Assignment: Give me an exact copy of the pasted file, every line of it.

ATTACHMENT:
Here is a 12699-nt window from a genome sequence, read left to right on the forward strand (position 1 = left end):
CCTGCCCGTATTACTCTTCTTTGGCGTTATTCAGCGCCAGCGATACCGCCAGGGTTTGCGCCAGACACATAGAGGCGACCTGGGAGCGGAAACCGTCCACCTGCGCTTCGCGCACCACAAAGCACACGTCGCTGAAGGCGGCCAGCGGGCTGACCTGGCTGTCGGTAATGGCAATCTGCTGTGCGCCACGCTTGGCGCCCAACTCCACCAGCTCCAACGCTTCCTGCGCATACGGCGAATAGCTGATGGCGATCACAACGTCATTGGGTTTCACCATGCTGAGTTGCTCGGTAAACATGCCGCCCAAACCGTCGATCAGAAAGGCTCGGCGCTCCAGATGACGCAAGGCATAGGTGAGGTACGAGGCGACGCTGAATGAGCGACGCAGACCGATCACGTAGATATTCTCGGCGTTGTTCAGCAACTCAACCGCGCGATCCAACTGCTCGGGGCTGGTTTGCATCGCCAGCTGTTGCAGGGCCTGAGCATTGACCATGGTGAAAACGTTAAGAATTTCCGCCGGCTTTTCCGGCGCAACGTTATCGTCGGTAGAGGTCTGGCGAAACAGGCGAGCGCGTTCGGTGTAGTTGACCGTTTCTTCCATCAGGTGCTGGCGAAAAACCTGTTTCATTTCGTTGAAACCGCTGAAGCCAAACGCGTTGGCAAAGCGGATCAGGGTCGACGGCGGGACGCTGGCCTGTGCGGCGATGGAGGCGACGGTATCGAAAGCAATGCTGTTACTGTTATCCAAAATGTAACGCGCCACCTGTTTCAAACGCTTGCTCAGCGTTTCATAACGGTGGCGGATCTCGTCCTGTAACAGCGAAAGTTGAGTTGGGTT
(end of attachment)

Here is a 12699-nt window from a genome sequence, read left to right on the forward strand (position 1 = left end):
CCTGCCCGTATTACTCTTCTTTGGCGTTATTCAGCGCCAGCGATACCGCCAGGGTTTGCGCCAGACACATAGAGGCGACCTGGGAGCGGAAACCGTCCACCTGCGCTTCGCGCACCACAAAGCACACGTCGCTGAAGGCGGCCAGCGGGCTGACCTGGCTGTCGGTAATGGCAATCTGCTGTGCGCCACGCTTGGCGCCCAACTCCACCAGCTCCAACGCTTCCTGCGCATACGGCGAATAGCTGATGGCGATCACAACGTCATTGGGTTTCACCATGCTGAGTTGCTCGGTAAACATGCCGCCCAAACCGTCGATCAGAAAGGCTCGGCGCTCCAGATGACGCAAGGCATAGGTGAGGTACGAGGCGACGCTGAATGAGCGACGCAGACCGATCACGTAGATATTCTCGGCGTTGTTCAGCAACTCAACCGCGCGATCCAACTGCTCGGGGCTGGTTTGCATCGCCAGCTGTTGCAGGGCCTGAGCATTGACCATGGTGAAAACGTTAAGAATTTCCGCCGGCTTTTCCGGCGCAACGTTATCGTCGGTAGAGGTCTGGCGAAACAGGCGAGCGCGTTCGGTGTAGTTGACCGTTTCTTCCATCAGGTGCTGGCGAAAAACCTGTTTCATTTCGTTGAAACCGCTGAAGCCAAACGCGTTGGCAAAGCGGATCAGGGTCGACGGCGGGACGCTGGCCTGTGCGGCGATGGAGGCGACGGTATCGAAAGCAATGCTGTTACTGTTATCCAAAATGTAACGCGCCACCTGTTTCAAACGCTTGCTCAGCGTTTCATAACGGTGGCGGATCTCGTCCTGTAACAGCGAAAGTTGAGTTGGGTT